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The Core Curriculum

Historical Context for Politics by Aristotle

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Pivoting from the last chapter of the Nicomachean Ethics, where Aristotle explicitly links individual and civic ethical concerns by tasking the city-state with cultivating virtuous citizens, the Politics details the hierarchies and methods by which a state might achieve these goals.  Readers of Plato's Republic will find this concern with politics familiar, but over the course of eight books, Aristotle provides the blueprint for something quite different from Plato's kallipolis.  In place of a thought experiment, which Socrates proposes as a means to discover the nature of justice, Aristotle's city-state is something rather more "real world."  He underscores that several families – each family itself embodying the natural unit of human social organization – come together to form a small village, and such small villages in turn combine in order to form a city-state.  No mere intellectual exercise, Aristotle's theory of a city-state is one that he explicitly draws from the people and societies around him.

Pericles speaks before the Athenian Assembly in a 19th century painting by Philipp Foltz (Wikimedia Commons)Pericles speaks before the Athenian Assembly in a 19th century painting by Philipp Foltz (Wikimedia Commons) This quasi-empirical approach leads Aristotle to incorporate into his work elements of his own historical era.  And the enormous chronological and cultural separation from our own modern worldview is perhaps nowhere more apparent and jarring than in his discussion of slavery.  Arguing that "natural slaves" are those who lack the sufficient capacity for deliberation to make choices for themselves, Aristotle presents such subordinate humans as a key element of human societies.  And Aristotle argues that natural masters – those with the capacity to choose well – should use these natural slaves as tools for their own economic and social benefit.  Incorporating this framework into his view of the family, too, Aristotle posits that women have such capacity for deliberation but "no authority" and that children have not yet formed this capacity for themselves.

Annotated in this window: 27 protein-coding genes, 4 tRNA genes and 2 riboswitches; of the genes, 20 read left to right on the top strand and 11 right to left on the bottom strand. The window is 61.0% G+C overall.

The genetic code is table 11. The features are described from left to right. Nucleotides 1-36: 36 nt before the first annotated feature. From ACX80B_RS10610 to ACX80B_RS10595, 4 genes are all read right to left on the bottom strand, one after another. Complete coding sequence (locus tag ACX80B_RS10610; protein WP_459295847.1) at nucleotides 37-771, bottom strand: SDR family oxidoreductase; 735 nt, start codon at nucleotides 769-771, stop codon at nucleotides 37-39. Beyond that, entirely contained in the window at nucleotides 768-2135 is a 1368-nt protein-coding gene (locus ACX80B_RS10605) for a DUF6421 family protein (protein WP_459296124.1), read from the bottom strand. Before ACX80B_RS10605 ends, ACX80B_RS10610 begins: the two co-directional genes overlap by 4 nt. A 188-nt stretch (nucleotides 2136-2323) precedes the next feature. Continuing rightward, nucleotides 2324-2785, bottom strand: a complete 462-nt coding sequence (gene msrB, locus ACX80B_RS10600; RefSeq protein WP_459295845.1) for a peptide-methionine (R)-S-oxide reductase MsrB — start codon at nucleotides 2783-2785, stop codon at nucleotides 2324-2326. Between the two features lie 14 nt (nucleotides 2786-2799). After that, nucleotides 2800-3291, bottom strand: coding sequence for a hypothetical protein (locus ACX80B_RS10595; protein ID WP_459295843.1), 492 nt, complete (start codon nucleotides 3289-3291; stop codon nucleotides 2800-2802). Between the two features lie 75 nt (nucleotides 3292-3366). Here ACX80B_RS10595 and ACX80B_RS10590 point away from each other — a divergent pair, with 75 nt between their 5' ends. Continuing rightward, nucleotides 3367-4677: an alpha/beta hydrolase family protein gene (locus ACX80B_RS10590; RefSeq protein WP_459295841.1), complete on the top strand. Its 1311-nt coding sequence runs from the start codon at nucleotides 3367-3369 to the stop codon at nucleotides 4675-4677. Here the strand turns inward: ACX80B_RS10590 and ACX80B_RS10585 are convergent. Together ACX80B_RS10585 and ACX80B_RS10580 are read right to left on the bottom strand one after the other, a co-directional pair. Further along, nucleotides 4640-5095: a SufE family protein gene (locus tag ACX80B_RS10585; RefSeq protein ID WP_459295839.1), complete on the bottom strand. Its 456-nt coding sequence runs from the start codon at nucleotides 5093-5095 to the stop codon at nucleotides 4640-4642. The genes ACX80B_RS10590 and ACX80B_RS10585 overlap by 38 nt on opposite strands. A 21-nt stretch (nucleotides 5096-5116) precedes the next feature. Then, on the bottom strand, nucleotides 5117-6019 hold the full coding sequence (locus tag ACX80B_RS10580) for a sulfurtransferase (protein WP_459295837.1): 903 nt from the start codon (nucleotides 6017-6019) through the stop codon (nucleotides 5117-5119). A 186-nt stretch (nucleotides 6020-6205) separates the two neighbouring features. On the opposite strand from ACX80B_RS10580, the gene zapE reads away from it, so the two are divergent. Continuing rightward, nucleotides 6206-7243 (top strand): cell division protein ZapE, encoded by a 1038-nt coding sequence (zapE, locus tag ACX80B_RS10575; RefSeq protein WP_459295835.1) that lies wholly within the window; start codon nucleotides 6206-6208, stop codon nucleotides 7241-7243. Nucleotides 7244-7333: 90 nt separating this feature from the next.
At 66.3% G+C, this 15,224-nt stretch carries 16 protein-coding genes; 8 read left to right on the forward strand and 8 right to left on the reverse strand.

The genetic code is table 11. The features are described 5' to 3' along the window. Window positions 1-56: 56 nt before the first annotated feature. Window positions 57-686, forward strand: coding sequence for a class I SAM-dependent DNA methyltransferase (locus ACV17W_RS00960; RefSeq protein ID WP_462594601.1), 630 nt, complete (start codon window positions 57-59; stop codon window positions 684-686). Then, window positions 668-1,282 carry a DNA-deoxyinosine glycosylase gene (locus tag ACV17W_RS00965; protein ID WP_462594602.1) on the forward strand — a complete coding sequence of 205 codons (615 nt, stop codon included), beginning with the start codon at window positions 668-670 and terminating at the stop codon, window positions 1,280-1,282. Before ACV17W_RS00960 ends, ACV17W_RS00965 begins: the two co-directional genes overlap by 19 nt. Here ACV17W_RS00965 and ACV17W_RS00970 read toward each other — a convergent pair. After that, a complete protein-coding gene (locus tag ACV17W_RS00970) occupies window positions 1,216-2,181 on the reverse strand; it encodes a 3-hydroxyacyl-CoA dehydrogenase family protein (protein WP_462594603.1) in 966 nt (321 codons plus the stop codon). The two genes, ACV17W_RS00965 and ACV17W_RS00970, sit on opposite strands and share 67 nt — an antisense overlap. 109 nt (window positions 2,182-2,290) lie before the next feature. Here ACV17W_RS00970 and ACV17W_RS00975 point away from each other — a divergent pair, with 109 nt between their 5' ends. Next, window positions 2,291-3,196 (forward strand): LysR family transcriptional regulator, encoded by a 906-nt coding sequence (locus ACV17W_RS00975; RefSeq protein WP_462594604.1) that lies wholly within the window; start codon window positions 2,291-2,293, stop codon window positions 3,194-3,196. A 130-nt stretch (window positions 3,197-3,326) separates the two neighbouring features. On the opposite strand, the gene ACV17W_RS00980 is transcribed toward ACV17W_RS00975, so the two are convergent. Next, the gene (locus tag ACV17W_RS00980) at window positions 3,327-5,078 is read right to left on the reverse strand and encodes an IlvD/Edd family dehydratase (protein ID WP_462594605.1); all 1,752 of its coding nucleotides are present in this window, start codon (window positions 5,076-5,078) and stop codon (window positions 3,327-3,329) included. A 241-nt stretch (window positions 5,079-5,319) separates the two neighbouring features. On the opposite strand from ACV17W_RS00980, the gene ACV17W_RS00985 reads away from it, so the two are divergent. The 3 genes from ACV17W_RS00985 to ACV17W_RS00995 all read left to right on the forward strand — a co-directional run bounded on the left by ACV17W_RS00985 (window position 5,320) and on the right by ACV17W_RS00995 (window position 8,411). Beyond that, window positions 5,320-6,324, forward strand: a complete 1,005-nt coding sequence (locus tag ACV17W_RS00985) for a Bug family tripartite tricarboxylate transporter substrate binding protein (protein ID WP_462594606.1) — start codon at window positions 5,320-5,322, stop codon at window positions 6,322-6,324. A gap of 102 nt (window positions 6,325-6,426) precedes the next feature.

Even from this description of the family and of natural slaves, it becomes immediately apparent in the Politics that Aristotle's text does not envision a city brimming with Platonic philosophers or even wise lawgivers from the last book of the Nicomachean Ethics.  That is, he does not imagine that human societies are filled with humans who all exhibit the full array of Aristotelian virtues.  Drawing a distinction between the "good man" and the "good citizen," in fact, the Politics allows those who fall short of exemplary virtue to partake in civil society – they should simply be able "to rule and to be ruled."  Unlike the human virtues described in the Nicomachean Ethics, the characteristics of good citizens are those that uphold the constitutions under which they live. The absolutely good man, or "wise lawgiver" of the Ethics, by contrast, might simply rule those around him in the aim of cultivating the virtue of his subjects.

But as another author puts it, "a good man is hard to find" and, accordingly, Aristotle – in marked contrast to his academic predecessor – gives a much less enthusiastic endorsement to the monarchic rule of an ideal philosopher king.  As in Plato's Republic and Machiavelli's Discourses, Aristotle sketches several kinds of constitutions, but whereas Plato describes the inevitable decline from a kallipolis to the chaos of democracy, leading ultimately to outright tyranny, Aristotle presents a different framework for the relative merits of different models of governance.  Aristotle positions tyranny, where "the one" rules in his own interest, as the negative counterpart of monarchy, where "the one" rules for the benefit of all.  As the negative counterpart to an aristocracy, an oligarchy – "rule of the few" – governs for the benefit of only the wealthy.  Following this logic, Aristotle positions democracy, which rules for the poor, as the negative counterpart of the politeia (a "polity" or "republic").   As each kind of negative example shows, Aristotle's notion of an ideal city-state is one that aims for the good of the whole society, not merely one portion.

As in the Nicomachean Ethics – whose last book bears some resemblance to Plato's Republic in its recommendation of the contemplative life and its call for a city to take up the task of cultivating virtuous citizens – the final books of the Politicsgive some political recommendations that reflect the ideals of Aristotle's teacher.  Following Plato, Aristotle emphasizes the importance of balancing the parts of the soul, and he gives special importance to the role of education in maintaining the city, and even a program of education that involves elements of the musical training and artistic censorship proposed in the Republic.

Both authors, in fact, make clear that they are building not just any city for any people; rather, they are building a model of a Greek city for Greek people, a city unfit for the "barbarians" who live outside their familiar environment.  These explicitly Hellenic approaches leave students in Contemporary Civilization with some lingering concerns about the political recommendations of Plato and Aristotle.  To what degree do the Politics and Greek political texts more broadly prescribe characteristics of an ideal city, and to what degree do they merely describe characteristics of the Greek cities that Aristotle and Plato already knew?   Man is a political animal, so Aristotle argues, but do these texts require that he be a Greek one, too?

 

Written by Charles McNarama, Core Lecturer, Classics, Columbia University